I came away from the exhibition feeling like someone who'd missed the early, vital episodes of a cult TV show. This was amazing backstory. These were the pioneers, people I knew as affluent middle-aged folk with slightly fusty lofts, restored to their youthful funk and rage. For instance, I'd met writers Tillman and Acker in their later years, in London; Lynn at a restaurant in Soho, Kathy at a wedding reception in Chelsea. They seemed to me like middle-aged, eccentric bohemians. Rather than screaming lines from Rimbaud at the top of her voice, Kathy Acker (whose "Blood and Guts in High School" I'd read in college) talked in shy, measured tones about property prices in Brighton.
Well, Kathy is dead now. She died of breast cancer. The photographer Kaucyila Brooke made an exhibition of pictures of her clothes, which was shown at the Berlin Biennial in 2004. Looking at all those 1980s designer clothes, slightly the worse for wear, felt very like looking at The Downtown Show: fascinating and sad, a generation of mavericks in fast-motion, some dying quickly, others wilting slowly, having conversations in restaurants about selling their papers to universities. When she died, Kathy joined Keith Haring and the other early departees from the Great Generation of Downtown (many, of course, were gay and died of AIDS). She was joined, in turn, by Spalding Gray, who jumped off the Staten Island ferry.
I spent a while watching videos of early productions by The Wooster Group, featuring Gray as a sarcastic doctor. What made the black and white, late 70s video tapes fascinating was the fact that I was due, at 8pm, to see The Wooster Group of 2006, over in a warehouse in Dumbo, performing Eugene O'Neill's play The Emperor Jones. Crossing the East River, I also crossed, in ultra-rapid motion, thirty years. There they were in the lobby, the ageing Great Generation who hadn't died of cancer, AIDS or suicide; the Wooster Group audience. The fifty- and sixty- and seventy-somethings still up for experimentation, still living in lofts. Still, perhaps, shocked and appalled by the conformity of the young. Avant grizzlies in beards and berets. People who remembered when Downtown was punky and funky. People who could tell you a story or two.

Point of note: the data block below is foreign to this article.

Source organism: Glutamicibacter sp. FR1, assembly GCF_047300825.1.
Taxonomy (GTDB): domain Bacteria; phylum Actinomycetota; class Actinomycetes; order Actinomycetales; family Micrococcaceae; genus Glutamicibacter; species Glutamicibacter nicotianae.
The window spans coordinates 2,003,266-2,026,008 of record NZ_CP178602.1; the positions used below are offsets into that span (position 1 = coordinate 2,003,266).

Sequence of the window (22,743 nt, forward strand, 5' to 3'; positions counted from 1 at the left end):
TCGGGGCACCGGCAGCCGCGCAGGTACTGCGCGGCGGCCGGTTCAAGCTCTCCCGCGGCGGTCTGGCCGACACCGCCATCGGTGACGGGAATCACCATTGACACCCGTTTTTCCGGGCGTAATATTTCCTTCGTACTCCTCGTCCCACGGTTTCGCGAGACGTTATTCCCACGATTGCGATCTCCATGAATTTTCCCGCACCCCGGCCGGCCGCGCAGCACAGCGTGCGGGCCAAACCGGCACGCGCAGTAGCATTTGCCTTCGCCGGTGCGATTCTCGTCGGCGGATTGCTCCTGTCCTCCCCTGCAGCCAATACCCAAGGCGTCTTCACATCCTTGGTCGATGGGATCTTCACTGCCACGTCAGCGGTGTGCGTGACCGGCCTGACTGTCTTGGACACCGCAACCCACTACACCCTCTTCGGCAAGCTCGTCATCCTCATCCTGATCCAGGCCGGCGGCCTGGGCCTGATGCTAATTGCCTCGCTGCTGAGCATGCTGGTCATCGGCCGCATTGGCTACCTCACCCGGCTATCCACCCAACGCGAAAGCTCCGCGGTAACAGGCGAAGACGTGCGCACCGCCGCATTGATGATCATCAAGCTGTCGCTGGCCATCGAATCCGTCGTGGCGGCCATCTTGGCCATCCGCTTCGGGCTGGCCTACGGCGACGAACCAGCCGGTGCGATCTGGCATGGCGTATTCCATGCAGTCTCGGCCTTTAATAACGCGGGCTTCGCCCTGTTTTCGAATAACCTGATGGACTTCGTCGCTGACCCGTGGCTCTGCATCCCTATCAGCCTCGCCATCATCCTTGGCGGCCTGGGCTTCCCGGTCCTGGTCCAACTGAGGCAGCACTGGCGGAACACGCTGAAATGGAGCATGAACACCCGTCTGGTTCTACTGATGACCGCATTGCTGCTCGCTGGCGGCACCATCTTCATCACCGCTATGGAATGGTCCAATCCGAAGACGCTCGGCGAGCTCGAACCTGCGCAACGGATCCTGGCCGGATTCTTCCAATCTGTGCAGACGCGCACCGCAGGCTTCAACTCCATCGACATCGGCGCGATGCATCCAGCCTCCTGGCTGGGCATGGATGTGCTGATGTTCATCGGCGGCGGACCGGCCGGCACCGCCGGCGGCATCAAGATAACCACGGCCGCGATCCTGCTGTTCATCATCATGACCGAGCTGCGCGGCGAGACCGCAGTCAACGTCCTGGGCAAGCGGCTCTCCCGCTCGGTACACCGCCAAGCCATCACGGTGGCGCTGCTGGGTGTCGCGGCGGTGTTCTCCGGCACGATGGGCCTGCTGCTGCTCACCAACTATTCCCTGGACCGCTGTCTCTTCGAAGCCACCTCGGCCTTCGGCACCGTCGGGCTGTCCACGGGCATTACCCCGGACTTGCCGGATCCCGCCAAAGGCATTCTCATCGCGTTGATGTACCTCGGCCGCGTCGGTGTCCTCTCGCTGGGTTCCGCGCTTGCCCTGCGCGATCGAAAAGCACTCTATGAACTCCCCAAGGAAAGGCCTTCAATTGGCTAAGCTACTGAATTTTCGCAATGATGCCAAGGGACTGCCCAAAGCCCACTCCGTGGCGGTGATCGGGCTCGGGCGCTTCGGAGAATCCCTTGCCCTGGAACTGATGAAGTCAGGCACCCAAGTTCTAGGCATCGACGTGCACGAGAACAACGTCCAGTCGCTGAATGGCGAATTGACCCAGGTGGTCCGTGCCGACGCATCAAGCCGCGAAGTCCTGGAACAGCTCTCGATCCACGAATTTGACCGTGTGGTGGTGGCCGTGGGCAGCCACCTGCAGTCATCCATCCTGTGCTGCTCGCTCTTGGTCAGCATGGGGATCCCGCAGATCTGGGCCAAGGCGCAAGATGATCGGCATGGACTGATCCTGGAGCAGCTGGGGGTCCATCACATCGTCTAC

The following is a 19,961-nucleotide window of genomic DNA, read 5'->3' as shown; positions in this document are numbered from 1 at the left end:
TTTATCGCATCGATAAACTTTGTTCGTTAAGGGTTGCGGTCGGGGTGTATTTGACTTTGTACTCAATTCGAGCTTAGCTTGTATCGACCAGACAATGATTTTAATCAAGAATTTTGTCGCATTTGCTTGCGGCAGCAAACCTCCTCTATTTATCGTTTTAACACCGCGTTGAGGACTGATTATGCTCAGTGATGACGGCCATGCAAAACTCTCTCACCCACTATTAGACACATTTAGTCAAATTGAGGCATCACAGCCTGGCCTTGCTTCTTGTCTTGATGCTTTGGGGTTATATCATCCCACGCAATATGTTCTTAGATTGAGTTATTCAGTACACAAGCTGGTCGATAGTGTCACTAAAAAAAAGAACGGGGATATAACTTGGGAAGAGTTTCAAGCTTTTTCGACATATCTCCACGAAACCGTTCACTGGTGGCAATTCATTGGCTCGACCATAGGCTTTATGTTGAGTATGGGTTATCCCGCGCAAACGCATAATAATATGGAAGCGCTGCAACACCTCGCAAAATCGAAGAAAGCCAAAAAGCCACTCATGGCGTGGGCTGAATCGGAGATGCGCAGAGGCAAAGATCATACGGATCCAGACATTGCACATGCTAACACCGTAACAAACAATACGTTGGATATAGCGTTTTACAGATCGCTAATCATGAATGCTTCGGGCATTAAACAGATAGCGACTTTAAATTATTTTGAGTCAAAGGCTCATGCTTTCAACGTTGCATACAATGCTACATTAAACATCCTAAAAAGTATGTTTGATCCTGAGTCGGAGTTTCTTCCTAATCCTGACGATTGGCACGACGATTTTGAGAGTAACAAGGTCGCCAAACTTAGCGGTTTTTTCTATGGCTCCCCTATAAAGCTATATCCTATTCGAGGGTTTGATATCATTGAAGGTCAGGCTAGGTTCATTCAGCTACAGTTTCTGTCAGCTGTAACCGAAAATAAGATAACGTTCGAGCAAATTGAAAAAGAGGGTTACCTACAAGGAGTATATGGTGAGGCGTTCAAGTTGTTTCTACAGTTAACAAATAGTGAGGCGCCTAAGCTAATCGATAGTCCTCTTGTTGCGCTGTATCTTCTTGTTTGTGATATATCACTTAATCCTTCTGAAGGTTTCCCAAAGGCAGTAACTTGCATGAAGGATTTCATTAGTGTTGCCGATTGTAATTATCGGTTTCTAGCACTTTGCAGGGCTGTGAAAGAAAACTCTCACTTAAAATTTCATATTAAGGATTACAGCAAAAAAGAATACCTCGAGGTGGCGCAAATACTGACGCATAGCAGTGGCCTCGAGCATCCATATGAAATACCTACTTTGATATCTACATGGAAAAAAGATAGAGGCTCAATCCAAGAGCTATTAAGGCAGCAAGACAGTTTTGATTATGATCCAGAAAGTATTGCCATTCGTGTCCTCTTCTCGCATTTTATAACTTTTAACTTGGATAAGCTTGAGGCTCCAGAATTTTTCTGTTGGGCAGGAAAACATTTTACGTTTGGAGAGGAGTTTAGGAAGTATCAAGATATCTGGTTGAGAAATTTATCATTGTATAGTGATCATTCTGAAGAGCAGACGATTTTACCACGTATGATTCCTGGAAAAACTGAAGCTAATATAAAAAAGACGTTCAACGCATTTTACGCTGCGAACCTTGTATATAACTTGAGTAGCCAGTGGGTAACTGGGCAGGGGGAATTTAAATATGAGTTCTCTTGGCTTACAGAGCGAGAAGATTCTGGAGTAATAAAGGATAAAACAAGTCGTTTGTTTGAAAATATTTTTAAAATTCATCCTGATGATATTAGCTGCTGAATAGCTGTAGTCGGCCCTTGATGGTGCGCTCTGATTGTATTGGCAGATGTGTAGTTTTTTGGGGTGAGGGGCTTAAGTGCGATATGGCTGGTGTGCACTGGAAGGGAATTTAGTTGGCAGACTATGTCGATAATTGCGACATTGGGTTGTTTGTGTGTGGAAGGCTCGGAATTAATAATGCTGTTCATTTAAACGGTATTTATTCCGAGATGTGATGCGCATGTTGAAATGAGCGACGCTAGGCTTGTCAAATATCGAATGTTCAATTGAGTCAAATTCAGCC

And up on the walls all around the lobby were posters for events like "Fire at Keaton's Bar and Grill, a jazzy song cycle" featuring Lou Reed, Laurie Anderson, and Debbie Harry. "The room is smoky and the jazz is jazzy," says the New York Times. Here and there you could see younger names: Antony, the Tigerlillies -- the avant-cabaret acts the grizzlies have embraced and endorsed, people who remind them of downtown theater and their youth.
We filed into the theatre (the ticket-tearers were the only young people in there). "The Emperor Jones" was terrific, a lovely layering of ostranenies, blackface and kabuki and video art and cheesy music that suddenly went Indonesian, and weird gongs and drums, and -- my favourite moment -- the transition from stylised speech to a weird, delicately evil sort of Aubrey Beardsley synchronised dance sequence. The costumes were great, very Laura Ford. The weirdness inflamed my imagination and reminded me of my own attempts at avant-estrangement on my last couple of albums.
But I couldn't help wondering what it means when "experiments", repeated and improved (this was a revival of a 1998 production featuring Willem Dafoe), lead to sure-fire success. And I couldn't help feeling that some sort of whisky-warm avant-grizzly glow suffused the whole place, the feelgood glow of convergence and reassurance and affluence. The great generation of Downtown was coming home, slowing down in their fustifying lofts, preparing their papers, issuing their box sets. I remembered the somewhat lacklustre Robert Wilson production I attended last year at the Lincoln Center, where Lou Reed was sleeping and Laurie Anderson sat with a fixed smile on her face, because of course she loved it. To be honest, I felt a bit sleepy myself. And I smiled a fixed smile, because of course I loved it.